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How will Covid-19 change our cities?

Most of humanity now lives in dense, urban settings. Is it time to re-think city life?

So far, people in cities have borne the brunt of Covid-19. Coronavirus thrives when humans interact in shared spaces where infections are easily transmitted. Because of this, many column inches have been dedicated to predicting the demise of urban living and a revival of suburbs, towns and villages. But the fact remains the majority of us live in urban settings and people will need to keep seeking out the economic and social opportunities that cities provide. So, if cities are here to stay, how will coronavirus change them? Some aspects of city living that came in for criticism before the virus now seem unviable. Urban density was already a problem with so much cramped and scarce housing. Now, for many, it’s intolerable. Long commutes on dirty, crowded public transport will no longer do. Cars, roads and parking lots claiming vast outdoor areas no longer makes sense if we are to spend more time outdoors. And, in developing world cities, how much longer can poor sanitation and lack of running water be ignored when neglecting basic infrastructure will likely lead to new deadly outbreaks? Policy makers have, in the past, flirted with tackling the big problems in cities - but these problems haven’t gone away. So in the end, will the pandemic force drastic changes to urban design? Ritula Shah is joined by a panel of expert guests.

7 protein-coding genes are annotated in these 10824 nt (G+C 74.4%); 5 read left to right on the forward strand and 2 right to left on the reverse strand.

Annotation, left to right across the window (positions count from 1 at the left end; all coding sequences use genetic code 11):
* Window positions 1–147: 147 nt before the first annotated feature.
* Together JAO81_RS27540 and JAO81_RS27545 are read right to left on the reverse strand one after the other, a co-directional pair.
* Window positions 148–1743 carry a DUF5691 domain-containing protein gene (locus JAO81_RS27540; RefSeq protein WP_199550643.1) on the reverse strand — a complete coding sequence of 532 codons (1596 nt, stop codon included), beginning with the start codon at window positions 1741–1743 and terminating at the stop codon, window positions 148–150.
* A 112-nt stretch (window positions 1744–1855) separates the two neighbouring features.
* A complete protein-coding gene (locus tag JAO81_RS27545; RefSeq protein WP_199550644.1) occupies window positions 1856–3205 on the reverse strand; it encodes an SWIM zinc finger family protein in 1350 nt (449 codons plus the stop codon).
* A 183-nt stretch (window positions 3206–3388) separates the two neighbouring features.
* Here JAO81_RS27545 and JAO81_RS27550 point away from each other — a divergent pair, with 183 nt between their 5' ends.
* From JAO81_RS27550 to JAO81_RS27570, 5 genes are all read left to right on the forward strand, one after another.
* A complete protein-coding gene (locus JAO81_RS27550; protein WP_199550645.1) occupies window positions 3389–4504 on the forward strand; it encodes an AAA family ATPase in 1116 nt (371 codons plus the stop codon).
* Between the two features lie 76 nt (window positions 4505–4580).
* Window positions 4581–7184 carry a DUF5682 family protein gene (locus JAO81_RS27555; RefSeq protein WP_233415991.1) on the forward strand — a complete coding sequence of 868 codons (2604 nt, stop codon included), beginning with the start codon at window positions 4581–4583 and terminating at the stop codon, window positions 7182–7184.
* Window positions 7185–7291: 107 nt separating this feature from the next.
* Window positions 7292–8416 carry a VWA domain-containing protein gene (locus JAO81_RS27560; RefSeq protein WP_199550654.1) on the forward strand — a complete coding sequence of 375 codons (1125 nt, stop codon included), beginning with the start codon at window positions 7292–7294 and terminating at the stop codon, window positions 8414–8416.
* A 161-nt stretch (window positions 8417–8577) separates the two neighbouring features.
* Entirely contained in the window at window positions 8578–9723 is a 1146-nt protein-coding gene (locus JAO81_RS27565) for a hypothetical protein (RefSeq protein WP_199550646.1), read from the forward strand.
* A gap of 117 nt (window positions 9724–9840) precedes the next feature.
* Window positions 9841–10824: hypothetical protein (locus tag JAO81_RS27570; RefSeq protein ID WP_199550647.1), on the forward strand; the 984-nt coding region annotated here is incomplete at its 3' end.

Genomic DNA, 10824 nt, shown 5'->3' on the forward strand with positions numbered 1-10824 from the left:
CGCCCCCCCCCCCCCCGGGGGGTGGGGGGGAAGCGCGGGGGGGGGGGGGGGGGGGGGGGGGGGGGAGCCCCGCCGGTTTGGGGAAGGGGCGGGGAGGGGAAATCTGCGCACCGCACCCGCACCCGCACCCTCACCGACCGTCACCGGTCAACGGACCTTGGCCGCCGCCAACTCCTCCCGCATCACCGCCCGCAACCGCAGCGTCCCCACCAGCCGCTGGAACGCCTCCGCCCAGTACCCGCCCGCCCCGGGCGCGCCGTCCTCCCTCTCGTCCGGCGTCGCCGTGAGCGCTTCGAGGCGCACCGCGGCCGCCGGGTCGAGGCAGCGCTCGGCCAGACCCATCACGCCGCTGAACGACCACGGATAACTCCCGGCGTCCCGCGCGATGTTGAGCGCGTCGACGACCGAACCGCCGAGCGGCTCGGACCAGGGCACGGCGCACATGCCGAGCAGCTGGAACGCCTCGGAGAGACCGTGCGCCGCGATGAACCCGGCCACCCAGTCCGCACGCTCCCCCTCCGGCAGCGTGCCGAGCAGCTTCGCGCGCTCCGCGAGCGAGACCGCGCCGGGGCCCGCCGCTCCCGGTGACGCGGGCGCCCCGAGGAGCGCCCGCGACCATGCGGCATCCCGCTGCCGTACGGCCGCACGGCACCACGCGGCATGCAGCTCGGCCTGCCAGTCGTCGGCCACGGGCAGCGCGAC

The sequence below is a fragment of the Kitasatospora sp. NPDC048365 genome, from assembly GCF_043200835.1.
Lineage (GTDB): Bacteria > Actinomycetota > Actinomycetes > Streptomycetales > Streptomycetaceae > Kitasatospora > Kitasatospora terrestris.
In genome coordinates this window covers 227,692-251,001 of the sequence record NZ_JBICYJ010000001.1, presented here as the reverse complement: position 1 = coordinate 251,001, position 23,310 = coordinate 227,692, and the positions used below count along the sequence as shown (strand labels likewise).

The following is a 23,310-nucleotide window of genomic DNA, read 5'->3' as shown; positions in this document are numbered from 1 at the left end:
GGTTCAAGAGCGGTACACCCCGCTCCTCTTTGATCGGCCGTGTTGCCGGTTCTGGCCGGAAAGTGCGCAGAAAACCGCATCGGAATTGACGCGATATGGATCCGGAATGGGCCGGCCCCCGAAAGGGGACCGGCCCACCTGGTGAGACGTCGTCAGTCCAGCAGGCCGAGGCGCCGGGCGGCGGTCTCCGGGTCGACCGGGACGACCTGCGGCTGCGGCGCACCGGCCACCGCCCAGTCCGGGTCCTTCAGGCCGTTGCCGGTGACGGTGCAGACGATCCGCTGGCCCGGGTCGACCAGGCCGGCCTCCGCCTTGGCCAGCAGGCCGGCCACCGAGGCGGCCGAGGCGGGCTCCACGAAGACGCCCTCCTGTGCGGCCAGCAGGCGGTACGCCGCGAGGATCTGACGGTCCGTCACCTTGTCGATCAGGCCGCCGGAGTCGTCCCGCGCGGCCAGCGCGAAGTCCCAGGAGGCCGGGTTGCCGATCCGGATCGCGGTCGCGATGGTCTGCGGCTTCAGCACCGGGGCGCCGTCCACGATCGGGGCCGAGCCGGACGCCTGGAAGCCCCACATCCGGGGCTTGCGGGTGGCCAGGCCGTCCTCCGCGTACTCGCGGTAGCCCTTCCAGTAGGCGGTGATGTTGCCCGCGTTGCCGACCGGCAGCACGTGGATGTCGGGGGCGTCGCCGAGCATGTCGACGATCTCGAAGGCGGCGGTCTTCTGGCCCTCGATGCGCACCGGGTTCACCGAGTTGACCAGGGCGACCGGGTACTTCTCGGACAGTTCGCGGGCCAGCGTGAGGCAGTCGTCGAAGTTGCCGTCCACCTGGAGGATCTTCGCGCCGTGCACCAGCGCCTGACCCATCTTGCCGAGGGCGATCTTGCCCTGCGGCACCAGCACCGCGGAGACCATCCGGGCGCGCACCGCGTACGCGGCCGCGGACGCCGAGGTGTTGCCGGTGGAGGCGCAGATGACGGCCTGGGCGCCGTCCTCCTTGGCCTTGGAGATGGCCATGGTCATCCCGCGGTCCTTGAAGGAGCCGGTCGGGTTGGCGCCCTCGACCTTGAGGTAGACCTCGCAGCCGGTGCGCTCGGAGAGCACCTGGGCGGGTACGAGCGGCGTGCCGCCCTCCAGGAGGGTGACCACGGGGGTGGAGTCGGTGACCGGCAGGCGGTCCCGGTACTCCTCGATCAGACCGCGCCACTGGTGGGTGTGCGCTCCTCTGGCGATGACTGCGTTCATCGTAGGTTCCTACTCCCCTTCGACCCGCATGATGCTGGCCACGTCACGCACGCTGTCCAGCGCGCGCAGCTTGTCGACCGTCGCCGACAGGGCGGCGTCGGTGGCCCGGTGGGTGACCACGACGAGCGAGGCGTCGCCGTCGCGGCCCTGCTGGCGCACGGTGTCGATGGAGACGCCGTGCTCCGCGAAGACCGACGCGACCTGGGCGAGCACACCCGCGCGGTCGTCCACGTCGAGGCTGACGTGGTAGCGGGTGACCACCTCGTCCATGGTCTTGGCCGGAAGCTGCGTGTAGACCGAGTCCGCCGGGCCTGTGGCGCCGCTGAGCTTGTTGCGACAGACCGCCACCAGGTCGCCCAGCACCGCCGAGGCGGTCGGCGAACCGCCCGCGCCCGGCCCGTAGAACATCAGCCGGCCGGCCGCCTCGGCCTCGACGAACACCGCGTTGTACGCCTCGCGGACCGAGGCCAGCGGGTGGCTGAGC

Available now

53 minutes

Last on

Sat 27 Jun 2020 03:06GMT

Contributors

Edward Glaeser - Professor of Economics at Harvard University and author of the book 'Triumph of the City: How Urban Spaces Make Us Human'

Dr Vaidehi Tandel - Urban Economist and Junior Fellow at IDFC Institute in Mumbai, India

Astrid Haas - Policy Director and Head of the 'Cities that Work Initiative' at the International Growth Centre. She's based in Kampala, Uganda

Matthew Carmona - Professor of Planning and Urban Design at University College London

Photo

A policeman controls the traffic as passengers travel in a bus called "Car Rapide", amid the outbreak of Covid-19 in Dakar, Senegal, Reuters/Zohra Bensemra


Broadcasts

  • Fri 26 Jun 2020 09:06GMT
  • Fri 26 Jun 2020 23:06GMT
  • Sat 27 Jun 2020 03:06GMT

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